Learning any new skill is hard work, especially when it involves a musical instrument. Budding musicians must devote hours to independent practise, learn how to fix mistakes and get used to the pressure of performing – but it is also highly rewarding!
This term the number of pupils participating in instrumental lessons has almost doubled with almost 100 pupils now on the instrumental register. Pupils in KS4 receive funded tuition on their first instrument as part of the Rockschool Music Performance course, but there also been a dramatic increase in pupils choosing to start learning in Y7 and 8 with 18 pupils participating in beginner groups on brass, clarinet and violin. This will eventually develop into our very own Clifton Orchestra!
Why learn an instrument?
The vast benefits of learning a musical instrument have been consistently demonstrated in many scientific studies – it truly is one of the most rewarding activities on the planet. Musicians not only enjoy their craft, it also develops an abundance of transferable skills including confidence, patience, resilience and communication. It develops discipline and dedication as days, weeks and months can go by without noticing any real improvement. It takes a real strength of character to make it through the initial frustrating stages of learning an instrument. It can be painful, particularly when trying to force your fingers to learn new patterns on the piano or learning barre chords on the guitar. Indeed, plenty of people fancy the idea of learning an instrument and think they should be making fantastic progress after just a few lessons only to become disheartened when they don’t see instant results. If young players are willing to dedicate their time to regular practice so they can get through the difficult early stages of learning their first instrument, then they are showing true resilience and perseverance and setting themselves up for a lifetime of rewarding musical experiences.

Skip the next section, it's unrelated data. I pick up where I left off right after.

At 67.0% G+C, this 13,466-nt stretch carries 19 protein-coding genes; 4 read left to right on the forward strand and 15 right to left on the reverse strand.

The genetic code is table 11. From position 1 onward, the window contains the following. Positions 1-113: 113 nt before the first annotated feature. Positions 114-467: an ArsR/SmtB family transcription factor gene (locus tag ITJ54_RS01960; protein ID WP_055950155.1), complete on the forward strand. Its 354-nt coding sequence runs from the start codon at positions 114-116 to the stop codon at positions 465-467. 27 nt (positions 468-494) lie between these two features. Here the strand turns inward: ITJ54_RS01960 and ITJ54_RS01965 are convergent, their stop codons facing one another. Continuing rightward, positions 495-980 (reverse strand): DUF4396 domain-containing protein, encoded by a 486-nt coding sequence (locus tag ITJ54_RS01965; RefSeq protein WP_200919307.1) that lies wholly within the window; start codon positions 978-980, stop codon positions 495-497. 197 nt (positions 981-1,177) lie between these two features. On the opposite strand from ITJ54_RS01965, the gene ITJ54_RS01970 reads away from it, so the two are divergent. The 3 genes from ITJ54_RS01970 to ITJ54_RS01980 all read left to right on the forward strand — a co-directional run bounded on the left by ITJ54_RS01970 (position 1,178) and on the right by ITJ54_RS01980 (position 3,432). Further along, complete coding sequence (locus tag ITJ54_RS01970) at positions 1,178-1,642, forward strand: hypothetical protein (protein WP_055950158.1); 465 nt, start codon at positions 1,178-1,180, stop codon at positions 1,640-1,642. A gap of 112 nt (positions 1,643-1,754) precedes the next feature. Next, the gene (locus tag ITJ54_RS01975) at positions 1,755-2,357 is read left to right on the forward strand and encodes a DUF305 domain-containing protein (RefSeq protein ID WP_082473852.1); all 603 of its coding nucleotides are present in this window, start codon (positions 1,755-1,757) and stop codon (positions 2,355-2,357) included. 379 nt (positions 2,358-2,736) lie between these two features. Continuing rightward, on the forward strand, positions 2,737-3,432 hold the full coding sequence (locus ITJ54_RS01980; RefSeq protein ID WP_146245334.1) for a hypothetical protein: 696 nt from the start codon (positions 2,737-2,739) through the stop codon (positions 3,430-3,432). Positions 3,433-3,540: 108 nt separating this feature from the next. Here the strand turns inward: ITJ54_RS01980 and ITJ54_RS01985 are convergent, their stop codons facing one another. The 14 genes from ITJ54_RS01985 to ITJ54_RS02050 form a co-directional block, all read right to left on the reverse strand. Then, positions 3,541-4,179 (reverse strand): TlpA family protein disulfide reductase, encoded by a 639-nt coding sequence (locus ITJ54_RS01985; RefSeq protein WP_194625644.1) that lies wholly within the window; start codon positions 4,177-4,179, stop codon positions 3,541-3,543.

Developing as a musician also has a positive impact on learning in other subjects. Not only does playing an instrument focus the mind and develop confidence, it also develops physical dexterity, fine motor skills and coordination. Muscle memory develops over time, increasing strength and agility – you only have to watch a guitarist’s fingers flying over the fretboard or a drummer during a complicated solo to be in awe of the hours of concentrated practise they have dedicated to their art. Musicians must also be able to stay focused throughout a whole piece of music – it only takes a split-second of daydreaming to completely lose track of where you are. Concentration and confidence will increase as technical skills improve which will also impact in other areas of life as well.
Perhaps most important of all, playing an instrument makes you happy. It is exciting playing a riff at 100 miles an hour with a band and hugely rewarding that the hours of practise have paid off. Playing can also calm you when you’re angry and pick you up when you’re feeling down. It also develops community by allowing people from different cultures to communicate through a universal language.
For more information on instrumental lessons at Clifton, please contact Mrs Maud.
On the last Tuesday of every month there will be an Open Mic Session run by the Music Leaders in p5 at lunchtime. Read more
Select A Language
Our Recent Posts
Enquiries should be addressed to Mrs M Payton, Headteacher's PA.